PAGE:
Statue topplers are being charged with felony vandalism -- a first
Monuments to St. Junípero Serra have been destroyed throughout California. His statues were toppled in Golden Gate Park (San Francisco), Capitol Park (Sacramento), and Serra Park (Los Angeles). Meanwhile, cities and school districts have rebranded buildings named after him and removed his statues from their grounds in an attempt to get ahead of the vandalism. The anger behind the destruction is not necessarily directed at St. Junípero himself, but at the physical and cultural abuse Native Americans suffered in the name of “Manifest Destiny.” As his name is synonymous with the California mission system, St. Junípero has become, in the public eye, the figurehead for these abuses. As such, heads have begun to roll.
On Columbus Day, also known in California as Indigenous Peoples Day, protestors took aim at a statue of St. Junípero located on the grounds of Mission San Rafael in Marin County in the Archdiocese of San Francisco. First they smeared it with red paint but were not satisfied until they had bound it with ropes and torn it down, leaving only the saint’s mangled feet atop the stained pedestal.
This is where the story diverges from earlier examples of such destruction. The statue was not torn down in a public park or voted to be removed by the City Council. This statue was vandalized and destroyed on private property, as it stood on the Mission grounds, outside St. Raphael Church and elementary school. As Archbishop Salvatore Cordileone quickly pointed out, this was an act of vandalism and hatred directed at Catholics where they worship, where they celebrate the sacraments, and where they send their children to school.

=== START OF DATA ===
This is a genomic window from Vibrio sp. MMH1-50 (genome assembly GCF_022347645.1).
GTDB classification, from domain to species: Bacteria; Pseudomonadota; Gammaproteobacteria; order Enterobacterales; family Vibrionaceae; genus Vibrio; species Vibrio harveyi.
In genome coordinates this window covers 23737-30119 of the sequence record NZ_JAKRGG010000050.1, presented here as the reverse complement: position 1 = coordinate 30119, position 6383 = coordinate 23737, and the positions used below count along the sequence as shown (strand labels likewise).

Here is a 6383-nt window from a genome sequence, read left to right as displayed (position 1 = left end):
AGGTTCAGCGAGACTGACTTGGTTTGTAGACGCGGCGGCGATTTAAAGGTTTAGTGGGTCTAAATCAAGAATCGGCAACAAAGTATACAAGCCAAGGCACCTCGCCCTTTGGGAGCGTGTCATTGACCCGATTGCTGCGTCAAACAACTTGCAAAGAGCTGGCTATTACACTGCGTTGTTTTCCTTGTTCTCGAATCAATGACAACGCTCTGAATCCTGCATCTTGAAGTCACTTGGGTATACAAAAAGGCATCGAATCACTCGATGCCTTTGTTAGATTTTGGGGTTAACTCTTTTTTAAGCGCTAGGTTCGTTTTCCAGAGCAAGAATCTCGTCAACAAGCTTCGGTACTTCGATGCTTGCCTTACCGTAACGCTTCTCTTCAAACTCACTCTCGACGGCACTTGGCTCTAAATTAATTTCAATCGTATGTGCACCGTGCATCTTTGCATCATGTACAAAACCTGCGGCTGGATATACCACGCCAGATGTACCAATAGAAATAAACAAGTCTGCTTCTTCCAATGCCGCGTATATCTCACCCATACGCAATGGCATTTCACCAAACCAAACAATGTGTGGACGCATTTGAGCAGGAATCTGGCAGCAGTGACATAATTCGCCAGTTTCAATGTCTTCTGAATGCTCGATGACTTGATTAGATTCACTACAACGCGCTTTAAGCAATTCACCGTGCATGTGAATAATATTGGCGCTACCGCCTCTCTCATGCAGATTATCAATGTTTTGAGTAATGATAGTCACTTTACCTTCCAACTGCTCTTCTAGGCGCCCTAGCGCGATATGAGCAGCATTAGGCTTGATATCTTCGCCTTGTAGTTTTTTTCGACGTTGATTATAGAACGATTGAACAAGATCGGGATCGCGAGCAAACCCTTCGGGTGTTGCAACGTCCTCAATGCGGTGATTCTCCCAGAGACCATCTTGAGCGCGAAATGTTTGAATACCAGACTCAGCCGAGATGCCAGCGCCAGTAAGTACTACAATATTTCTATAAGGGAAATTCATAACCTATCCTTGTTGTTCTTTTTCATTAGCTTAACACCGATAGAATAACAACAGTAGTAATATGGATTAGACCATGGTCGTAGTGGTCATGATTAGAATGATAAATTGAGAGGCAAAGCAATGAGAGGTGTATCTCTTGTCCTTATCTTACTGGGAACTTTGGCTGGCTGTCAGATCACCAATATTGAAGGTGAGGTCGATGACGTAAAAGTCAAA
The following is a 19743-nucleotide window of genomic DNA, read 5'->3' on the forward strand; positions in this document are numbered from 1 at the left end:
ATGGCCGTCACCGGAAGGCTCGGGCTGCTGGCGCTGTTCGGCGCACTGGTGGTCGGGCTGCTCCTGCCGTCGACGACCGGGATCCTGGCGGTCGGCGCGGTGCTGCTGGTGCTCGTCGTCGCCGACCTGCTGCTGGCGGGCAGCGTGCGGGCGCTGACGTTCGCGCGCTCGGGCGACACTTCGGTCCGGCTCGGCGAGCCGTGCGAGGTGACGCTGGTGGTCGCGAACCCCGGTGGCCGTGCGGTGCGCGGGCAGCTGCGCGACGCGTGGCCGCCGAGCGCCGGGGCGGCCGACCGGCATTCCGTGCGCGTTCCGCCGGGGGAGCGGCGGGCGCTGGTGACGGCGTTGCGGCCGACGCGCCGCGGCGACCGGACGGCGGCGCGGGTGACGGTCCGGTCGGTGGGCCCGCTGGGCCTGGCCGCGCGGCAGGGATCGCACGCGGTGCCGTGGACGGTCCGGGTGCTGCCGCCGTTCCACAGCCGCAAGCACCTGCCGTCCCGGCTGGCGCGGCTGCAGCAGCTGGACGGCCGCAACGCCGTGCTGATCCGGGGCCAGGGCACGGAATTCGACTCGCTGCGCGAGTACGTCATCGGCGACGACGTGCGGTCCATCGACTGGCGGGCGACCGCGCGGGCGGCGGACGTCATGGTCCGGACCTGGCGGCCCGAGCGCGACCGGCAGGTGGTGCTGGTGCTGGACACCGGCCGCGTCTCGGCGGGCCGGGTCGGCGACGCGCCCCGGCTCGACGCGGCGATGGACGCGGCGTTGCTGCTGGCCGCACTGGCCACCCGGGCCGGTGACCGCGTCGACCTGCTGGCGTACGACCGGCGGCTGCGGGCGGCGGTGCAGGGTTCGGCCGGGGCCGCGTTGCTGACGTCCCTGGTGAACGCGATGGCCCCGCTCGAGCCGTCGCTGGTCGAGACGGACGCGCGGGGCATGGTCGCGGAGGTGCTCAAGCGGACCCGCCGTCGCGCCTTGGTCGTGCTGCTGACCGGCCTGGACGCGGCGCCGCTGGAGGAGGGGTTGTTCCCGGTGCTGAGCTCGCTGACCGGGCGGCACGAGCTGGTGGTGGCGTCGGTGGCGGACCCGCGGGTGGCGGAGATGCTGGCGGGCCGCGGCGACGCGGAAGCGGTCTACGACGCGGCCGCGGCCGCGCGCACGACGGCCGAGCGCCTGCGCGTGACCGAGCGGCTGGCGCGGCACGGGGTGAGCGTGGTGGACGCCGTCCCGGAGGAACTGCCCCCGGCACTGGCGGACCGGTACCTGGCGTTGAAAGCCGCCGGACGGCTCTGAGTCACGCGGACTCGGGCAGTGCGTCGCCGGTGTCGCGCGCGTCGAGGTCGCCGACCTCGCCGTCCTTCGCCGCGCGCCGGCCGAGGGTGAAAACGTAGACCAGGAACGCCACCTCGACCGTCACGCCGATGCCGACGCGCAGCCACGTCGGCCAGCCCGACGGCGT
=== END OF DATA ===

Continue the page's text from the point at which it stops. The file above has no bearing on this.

“In our view, this attack on a cherished religious symbol on our own church property is not a minor property crime, but an attack on Catholics as a people,” Cordileone said. “If the perpetrators of this crime are not brought to justice, small mobs will be able to decide what religious symbols all people of faith may display on their own property to further their faith, and they will continue to inflict considerable spiritual suffering on ordinary Catholic people who would see our sacred spaces as unprotected by law” (from the archbishop’s “Letter: Marin D.A. Asked to Press Maximum Charges in Serra Statue Vandalism,” 10/26/20)
In the weeks following the statue’s destruction, Cordileone celebrated Mass at the Mission church, issued public letters to the Marin County District Attorney’s office asking that criminal charges be brought against the perpetrators, and performed an exorcism at the statue’s remains. He cast light on the issue while buoyed by the support of the faithful through FreeTheMass.com and online petitions against unjust COVID-related restrictions on worship and mob violence directed at churches.
What happened at Mission San Rafael was wrong. Destruction of symbols of our faith is wrong. Trespassing and vandalism on Church property is wrong. But the exorcism Cordileone performed at the site of the felled statue points to something darker than right and wrong. It calls out the presence of evil by its name. A group, no matter the size, can manifest something sinister, something much worse than the sum of its parts. The actions of such a mob, a being unto itself, incensed by self-righteousness and pride, can do great physical and spiritual harm.
San Rafael police apprehended the vandals as they walked away from the site of their crime. Unlike so many who have desecrated statues, churches, and other physical elements of our faith, these individuals didn’t get far. After the outcry from the community of Catholic faithful, and at the urging of Archbishop Cordileone, the DA is pursuing charges of felony vandalism, marking the first time such crimes are a subject for the courtroom, not just the press and the pulpit. This is “a breakthrough moment for Catholics,” as Cordileone put it.
We cannot rely on the police or the DA to prosecute evil, but we can demand that they seek justice, ensure retribution for crimes, and prevent trespassers from wantonly desecrating our houses of worship and the symbols of our religion. Ultimately, we the faithful must gird ourselves for the spiritual warfare that is at our door.
From The Narthex
The celebrated Dorothy Parker, on hearing the phone ring, liked to ask, “What fresh hell…
I’ve lived in my lower class neighborhood since 1973 when I bought a four-bedroom house…
What’s wrong with the world? Chesterton famously asked this and also confessed that he himself…